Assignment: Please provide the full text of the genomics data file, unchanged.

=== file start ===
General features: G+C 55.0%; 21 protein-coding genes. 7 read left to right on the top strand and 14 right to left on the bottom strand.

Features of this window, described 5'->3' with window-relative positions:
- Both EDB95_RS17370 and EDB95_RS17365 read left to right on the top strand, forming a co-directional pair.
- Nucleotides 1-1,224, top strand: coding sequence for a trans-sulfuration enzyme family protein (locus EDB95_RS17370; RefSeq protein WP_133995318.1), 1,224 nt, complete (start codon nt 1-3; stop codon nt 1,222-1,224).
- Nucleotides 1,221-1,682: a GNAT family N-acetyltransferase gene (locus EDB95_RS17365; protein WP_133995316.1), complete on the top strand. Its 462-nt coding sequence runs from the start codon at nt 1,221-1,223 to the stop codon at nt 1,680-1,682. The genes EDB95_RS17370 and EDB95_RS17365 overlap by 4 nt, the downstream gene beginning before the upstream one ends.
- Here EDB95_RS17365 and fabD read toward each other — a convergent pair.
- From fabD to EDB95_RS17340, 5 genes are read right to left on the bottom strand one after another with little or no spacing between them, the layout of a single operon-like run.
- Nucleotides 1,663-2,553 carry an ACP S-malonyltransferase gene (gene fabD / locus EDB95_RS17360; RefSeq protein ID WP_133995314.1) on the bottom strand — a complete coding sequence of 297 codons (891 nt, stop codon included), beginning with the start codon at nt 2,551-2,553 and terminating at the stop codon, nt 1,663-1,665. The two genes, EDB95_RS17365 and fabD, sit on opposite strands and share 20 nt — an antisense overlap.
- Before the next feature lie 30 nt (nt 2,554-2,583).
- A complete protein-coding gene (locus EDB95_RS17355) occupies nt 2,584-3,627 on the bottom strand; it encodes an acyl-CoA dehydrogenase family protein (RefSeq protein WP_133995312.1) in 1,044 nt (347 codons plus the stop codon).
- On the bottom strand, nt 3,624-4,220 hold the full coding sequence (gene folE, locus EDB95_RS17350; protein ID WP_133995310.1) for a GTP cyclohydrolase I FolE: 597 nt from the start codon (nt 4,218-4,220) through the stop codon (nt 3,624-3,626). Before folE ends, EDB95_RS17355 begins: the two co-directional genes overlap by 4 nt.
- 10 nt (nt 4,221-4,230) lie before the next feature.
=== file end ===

General features: G+C 55.0%; 21 protein-coding genes. 7 read left to right on the top strand and 14 right to left on the bottom strand.

Features of this window, described 5'->3' with window-relative positions:
- Both EDB95_RS17370 and EDB95_RS17365 read left to right on the top strand, forming a co-directional pair.
- Nucleotides 1-1,224, top strand: coding sequence for a trans-sulfuration enzyme family protein (locus EDB95_RS17370; RefSeq protein WP_133995318.1), 1,224 nt, complete (start codon nt 1-3; stop codon nt 1,222-1,224).
- Nucleotides 1,221-1,682: a GNAT family N-acetyltransferase gene (locus EDB95_RS17365; protein WP_133995316.1), complete on the top strand. Its 462-nt coding sequence runs from the start codon at nt 1,221-1,223 to the stop codon at nt 1,680-1,682. The genes EDB95_RS17370 and EDB95_RS17365 overlap by 4 nt, the downstream gene beginning before the upstream one ends.
- Here EDB95_RS17365 and fabD read toward each other — a convergent pair.
- From fabD to EDB95_RS17340, 5 genes are read right to left on the bottom strand one after another with little or no spacing between them, the layout of a single operon-like run.
- Nucleotides 1,663-2,553 carry an ACP S-malonyltransferase gene (gene fabD / locus EDB95_RS17360; RefSeq protein ID WP_133995314.1) on the bottom strand — a complete coding sequence of 297 codons (891 nt, stop codon included), beginning with the start codon at nt 2,551-2,553 and terminating at the stop codon, nt 1,663-1,665. The two genes, EDB95_RS17365 and fabD, sit on opposite strands and share 20 nt — an antisense overlap.
- Before the next feature lie 30 nt (nt 2,554-2,583).
- A complete protein-coding gene (locus EDB95_RS17355) occupies nt 2,584-3,627 on the bottom strand; it encodes an acyl-CoA dehydrogenase family protein (RefSeq protein WP_133995312.1) in 1,044 nt (347 codons plus the stop codon).
- On the bottom strand, nt 3,624-4,220 hold the full coding sequence (gene folE, locus EDB95_RS17350; protein ID WP_133995310.1) for a GTP cyclohydrolase I FolE: 597 nt from the start codon (nt 4,218-4,220) through the stop codon (nt 3,624-3,626). Before folE ends, EDB95_RS17355 begins: the two co-directional genes overlap by 4 nt.
- 10 nt (nt 4,221-4,230) lie before the next feature.